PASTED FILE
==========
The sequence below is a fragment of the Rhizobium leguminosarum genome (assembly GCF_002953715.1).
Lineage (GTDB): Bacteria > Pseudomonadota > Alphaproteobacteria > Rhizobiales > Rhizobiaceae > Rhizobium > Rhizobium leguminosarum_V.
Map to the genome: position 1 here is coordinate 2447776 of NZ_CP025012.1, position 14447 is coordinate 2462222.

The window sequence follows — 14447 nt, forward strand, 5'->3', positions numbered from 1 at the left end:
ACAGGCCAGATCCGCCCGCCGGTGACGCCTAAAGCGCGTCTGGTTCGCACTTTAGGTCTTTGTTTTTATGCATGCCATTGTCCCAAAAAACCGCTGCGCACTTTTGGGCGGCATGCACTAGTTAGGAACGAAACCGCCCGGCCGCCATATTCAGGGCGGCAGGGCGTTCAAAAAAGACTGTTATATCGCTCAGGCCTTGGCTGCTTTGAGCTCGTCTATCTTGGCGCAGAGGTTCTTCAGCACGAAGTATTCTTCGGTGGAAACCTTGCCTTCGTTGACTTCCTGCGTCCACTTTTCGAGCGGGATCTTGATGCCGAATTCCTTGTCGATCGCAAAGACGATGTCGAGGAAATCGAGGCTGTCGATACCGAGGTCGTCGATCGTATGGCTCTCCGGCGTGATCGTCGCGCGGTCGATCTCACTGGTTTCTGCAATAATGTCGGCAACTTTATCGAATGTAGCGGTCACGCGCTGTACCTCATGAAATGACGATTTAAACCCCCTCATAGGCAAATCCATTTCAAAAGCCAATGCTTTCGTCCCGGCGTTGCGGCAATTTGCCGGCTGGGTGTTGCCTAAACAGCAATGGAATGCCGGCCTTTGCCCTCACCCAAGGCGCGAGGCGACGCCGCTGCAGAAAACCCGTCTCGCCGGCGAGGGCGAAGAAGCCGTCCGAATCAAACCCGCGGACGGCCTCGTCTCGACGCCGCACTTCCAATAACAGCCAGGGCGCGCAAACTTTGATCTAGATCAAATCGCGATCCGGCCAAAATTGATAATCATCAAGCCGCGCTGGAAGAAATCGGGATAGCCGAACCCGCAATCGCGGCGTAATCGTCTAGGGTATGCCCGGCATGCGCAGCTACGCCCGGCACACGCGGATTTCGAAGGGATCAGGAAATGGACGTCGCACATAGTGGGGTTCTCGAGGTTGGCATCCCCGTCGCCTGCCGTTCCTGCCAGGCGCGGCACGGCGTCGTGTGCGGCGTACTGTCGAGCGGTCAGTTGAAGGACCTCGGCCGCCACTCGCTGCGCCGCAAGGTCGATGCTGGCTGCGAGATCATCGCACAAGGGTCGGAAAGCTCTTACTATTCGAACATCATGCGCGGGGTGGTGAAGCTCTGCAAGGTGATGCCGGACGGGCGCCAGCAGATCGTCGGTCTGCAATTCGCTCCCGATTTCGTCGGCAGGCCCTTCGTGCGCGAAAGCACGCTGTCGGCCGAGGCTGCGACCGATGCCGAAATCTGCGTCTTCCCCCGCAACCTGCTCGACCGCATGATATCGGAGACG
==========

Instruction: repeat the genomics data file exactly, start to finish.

The sequence below is a fragment of the Rhizobium leguminosarum genome (assembly GCF_002953715.1).
Lineage (GTDB): Bacteria > Pseudomonadota > Alphaproteobacteria > Rhizobiales > Rhizobiaceae > Rhizobium > Rhizobium leguminosarum_V.
Map to the genome: position 1 here is coordinate 2447776 of NZ_CP025012.1, position 14447 is coordinate 2462222.

The window sequence follows — 14447 nt, forward strand, 5'->3', positions numbered from 1 at the left end:
ACAGGCCAGATCCGCCCGCCGGTGACGCCTAAAGCGCGTCTGGTTCGCACTTTAGGTCTTTGTTTTTATGCATGCCATTGTCCCAAAAAACCGCTGCGCACTTTTGGGCGGCATGCACTAGTTAGGAACGAAACCGCCCGGCCGCCATATTCAGGGCGGCAGGGCGTTCAAAAAAGACTGTTATATCGCTCAGGCCTTGGCTGCTTTGAGCTCGTCTATCTTGGCGCAGAGGTTCTTCAGCACGAAGTATTCTTCGGTGGAAACCTTGCCTTCGTTGACTTCCTGCGTCCACTTTTCGAGCGGGATCTTGATGCCGAATTCCTTGTCGATCGCAAAGACGATGTCGAGGAAATCGAGGCTGTCGATACCGAGGTCGTCGATCGTATGGCTCTCCGGCGTGATCGTCGCGCGGTCGATCTCACTGGTTTCTGCAATAATGTCGGCAACTTTATCGAATGTAGCGGTCACGCGCTGTACCTCATGAAATGACGATTTAAACCCCCTCATAGGCAAATCCATTTCAAAAGCCAATGCTTTCGTCCCGGCGTTGCGGCAATTTGCCGGCTGGGTGTTGCCTAAACAGCAATGGAATGCCGGCCTTTGCCCTCACCCAAGGCGCGAGGCGACGCCGCTGCAGAAAACCCGTCTCGCCGGCGAGGGCGAAGAAGCCGTCCGAATCAAACCCGCGGACGGCCTCGTCTCGACGCCGCACTTCCAATAACAGCCAGGGCGCGCAAACTTTGATCTAGATCAAATCGCGATCCGGCCAAAATTGATAATCATCAAGCCGCGCTGGAAGAAATCGGGATAGCCGAACCCGCAATCGCGGCGTAATCGTCTAGGGTATGCCCGGCATGCGCAGCTACGCCCGGCACACGCGGATTTCGAAGGGATCAGGAAATGGACGTCGCACATAGTGGGGTTCTCGAGGTTGGCATCCCCGTCGCCTGCCGTTCCTGCCAGGCGCGGCACGGCGTCGTGTGCGGCGTACTGTCGAGCGGTCAGTTGAAGGACCTCGGCCGCCACTCGCTGCGCCGCAAGGTCGATGCTGGCTGCGAGATCATCGCACAAGGGTCGGAAAGCTCTTACTATTCGAACATCATGCGCGGGGTGGTGAAGCTCTGCAAGGTGATGCCGGACGGGCGCCAGCAGATCGTCGGTCTGCAATTCGCTCCCGATTTCGTCGGCAGGCCCTTCGTGCGCGAAAGCACGCTGTCGGCCGAGGCTGCGACCGATGCCGAAATCTGCGTCTTCCCCCGCAACCTGCTCGACCGCATGATATCGGAGACG